Problems with self-identity are further complicated by our relationship with the external world. Our profession, life roles, desires, and relationships dictate much about who we think we are. More importantly, we internalize the messages we receive from these relationships. We believe we are the mother of so-and-so, the holder of this or that job, the seeker of a certain pleasure, or the doer of such and such deed. We are fragmented both within and without.

Who Am I?

Difficult philosophical questions await those who decide to search for the meaning of self-identity that lies beyond our relationships with the external world. They must ask, “Who am I? What is the nature of the self? Is the self a permanent or an impermanent reality?” Within the yoga tradition these questions are contemplated in depth by the followers of the path of Vedanta, a philosophical school associated with some of the earliest texts in yoga, the Upanishads. But there is another way to address the question of self-identity within yoga—a technique that can help students even during the murkiest days when the simplest questions of identity seem confusing. This is the practice of the mantra so’ham (pronounced “so-hum”).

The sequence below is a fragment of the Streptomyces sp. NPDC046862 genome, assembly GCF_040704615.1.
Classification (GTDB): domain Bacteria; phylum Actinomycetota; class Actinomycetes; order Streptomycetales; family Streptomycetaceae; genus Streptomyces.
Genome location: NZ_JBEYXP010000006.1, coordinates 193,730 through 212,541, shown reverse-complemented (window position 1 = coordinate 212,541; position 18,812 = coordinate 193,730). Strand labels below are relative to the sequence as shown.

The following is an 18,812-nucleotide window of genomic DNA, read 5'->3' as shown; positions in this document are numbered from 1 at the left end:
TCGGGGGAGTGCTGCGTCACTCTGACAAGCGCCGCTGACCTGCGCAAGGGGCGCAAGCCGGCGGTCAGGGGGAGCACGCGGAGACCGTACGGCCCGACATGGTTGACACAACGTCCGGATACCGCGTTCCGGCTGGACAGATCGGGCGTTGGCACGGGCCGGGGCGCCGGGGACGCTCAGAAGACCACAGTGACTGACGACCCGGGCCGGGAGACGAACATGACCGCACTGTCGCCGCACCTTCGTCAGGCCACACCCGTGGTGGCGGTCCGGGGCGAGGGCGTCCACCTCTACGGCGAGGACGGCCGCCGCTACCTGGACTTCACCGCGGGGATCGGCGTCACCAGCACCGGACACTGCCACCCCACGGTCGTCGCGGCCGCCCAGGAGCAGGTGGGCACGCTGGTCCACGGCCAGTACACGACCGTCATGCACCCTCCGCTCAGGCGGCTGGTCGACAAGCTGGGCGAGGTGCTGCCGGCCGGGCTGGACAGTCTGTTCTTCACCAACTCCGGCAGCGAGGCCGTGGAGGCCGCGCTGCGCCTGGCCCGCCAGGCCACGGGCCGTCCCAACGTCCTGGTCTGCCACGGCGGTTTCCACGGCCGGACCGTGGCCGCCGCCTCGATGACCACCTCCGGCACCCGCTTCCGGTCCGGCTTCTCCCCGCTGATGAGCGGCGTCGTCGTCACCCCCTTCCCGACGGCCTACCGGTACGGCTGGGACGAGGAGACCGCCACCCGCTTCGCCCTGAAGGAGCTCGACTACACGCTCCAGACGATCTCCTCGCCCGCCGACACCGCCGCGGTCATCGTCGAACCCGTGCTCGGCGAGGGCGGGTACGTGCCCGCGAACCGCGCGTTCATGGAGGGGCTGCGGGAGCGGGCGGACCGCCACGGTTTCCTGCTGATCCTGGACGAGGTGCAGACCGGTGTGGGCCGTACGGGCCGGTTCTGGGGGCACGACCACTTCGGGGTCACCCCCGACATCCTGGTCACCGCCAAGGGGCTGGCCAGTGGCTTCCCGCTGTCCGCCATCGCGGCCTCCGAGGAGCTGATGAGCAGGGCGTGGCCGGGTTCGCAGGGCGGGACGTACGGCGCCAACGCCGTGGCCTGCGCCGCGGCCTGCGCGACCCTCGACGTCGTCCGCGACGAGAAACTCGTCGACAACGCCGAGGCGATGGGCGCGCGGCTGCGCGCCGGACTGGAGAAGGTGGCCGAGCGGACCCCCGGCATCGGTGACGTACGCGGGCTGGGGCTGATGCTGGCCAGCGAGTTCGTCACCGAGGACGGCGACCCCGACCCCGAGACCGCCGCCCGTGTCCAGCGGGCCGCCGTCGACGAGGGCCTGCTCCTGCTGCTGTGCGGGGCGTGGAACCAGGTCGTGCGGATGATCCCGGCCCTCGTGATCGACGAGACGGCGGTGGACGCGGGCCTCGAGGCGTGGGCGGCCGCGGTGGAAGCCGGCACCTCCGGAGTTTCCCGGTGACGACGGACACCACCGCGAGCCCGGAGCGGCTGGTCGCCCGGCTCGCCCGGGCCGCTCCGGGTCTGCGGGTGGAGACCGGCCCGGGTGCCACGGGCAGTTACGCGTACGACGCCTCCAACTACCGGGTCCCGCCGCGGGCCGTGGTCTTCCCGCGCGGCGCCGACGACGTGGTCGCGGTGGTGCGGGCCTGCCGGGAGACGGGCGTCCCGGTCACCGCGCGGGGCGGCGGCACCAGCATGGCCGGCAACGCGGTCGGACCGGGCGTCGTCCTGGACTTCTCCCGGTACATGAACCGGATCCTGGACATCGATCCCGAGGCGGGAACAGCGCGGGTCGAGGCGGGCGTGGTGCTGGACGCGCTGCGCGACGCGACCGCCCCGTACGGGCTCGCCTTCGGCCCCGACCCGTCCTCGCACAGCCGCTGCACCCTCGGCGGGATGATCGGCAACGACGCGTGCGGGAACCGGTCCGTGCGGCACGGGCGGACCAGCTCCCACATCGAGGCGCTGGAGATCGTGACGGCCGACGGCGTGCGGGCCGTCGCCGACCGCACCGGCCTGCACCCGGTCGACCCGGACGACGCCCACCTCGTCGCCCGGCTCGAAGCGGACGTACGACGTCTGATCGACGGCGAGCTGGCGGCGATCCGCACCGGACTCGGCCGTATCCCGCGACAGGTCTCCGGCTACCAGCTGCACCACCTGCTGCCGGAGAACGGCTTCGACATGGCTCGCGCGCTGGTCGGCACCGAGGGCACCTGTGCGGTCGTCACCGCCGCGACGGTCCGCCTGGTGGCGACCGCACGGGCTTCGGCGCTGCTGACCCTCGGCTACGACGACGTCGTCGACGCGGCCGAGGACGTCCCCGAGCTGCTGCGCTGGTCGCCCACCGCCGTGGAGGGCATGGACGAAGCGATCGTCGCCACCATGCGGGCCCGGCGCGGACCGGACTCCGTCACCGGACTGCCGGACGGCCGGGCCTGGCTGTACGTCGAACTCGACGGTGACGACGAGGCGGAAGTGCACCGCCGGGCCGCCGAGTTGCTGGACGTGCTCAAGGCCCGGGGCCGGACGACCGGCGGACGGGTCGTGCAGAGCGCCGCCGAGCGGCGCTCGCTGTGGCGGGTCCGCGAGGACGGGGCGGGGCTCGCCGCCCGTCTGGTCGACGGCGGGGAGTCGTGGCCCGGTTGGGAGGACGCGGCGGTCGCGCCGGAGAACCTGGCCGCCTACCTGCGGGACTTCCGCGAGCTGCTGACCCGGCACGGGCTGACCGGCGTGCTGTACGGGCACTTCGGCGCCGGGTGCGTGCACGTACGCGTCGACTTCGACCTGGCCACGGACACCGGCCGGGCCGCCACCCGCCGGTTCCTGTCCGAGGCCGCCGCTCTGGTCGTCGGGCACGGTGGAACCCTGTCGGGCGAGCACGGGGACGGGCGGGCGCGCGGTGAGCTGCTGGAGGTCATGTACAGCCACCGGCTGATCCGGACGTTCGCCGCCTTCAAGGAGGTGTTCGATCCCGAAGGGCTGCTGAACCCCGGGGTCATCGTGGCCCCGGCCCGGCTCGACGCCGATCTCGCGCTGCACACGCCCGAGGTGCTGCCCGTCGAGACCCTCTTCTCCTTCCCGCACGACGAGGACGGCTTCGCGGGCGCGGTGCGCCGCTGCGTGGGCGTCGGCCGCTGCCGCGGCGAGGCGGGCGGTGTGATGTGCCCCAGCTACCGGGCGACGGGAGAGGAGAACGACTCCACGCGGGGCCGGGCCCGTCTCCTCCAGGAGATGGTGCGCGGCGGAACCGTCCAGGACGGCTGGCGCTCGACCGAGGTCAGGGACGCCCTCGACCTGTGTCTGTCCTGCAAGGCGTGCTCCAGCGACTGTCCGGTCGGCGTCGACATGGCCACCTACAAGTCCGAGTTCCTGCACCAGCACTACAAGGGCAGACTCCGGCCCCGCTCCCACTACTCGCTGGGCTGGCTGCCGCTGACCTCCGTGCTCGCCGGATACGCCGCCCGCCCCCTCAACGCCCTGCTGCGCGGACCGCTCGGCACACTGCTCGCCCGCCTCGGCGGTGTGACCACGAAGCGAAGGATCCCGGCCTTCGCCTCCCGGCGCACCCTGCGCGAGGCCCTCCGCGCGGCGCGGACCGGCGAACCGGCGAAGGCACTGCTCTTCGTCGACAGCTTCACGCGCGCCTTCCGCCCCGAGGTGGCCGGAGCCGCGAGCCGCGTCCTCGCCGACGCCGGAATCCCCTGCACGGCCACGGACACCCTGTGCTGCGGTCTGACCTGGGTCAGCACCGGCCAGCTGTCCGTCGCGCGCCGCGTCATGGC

Difficult philosophical questions await those who decide to search for the meaning of self-identity that lies beyond our relationships with the external world.

So’ham is a compound Sanskrit word, the union of sah and aham. Together, on the most obvious level, these two sounds mean “I am That.” But there are many deeper layers of meaning. “Aham” is the personal pronoun “I.” However, because the letters of the Sanskrit alphabet begin with “a” and end with “ha,” the pronoun aham also stands for all the letters of the alphabet. According to the science of mantra, these letters (or sound vibrations) reside within the human personality, and therefore aham represents all the powers and forces that comprise the individual person. To recite aham is to include in one utterance everything about one’s self.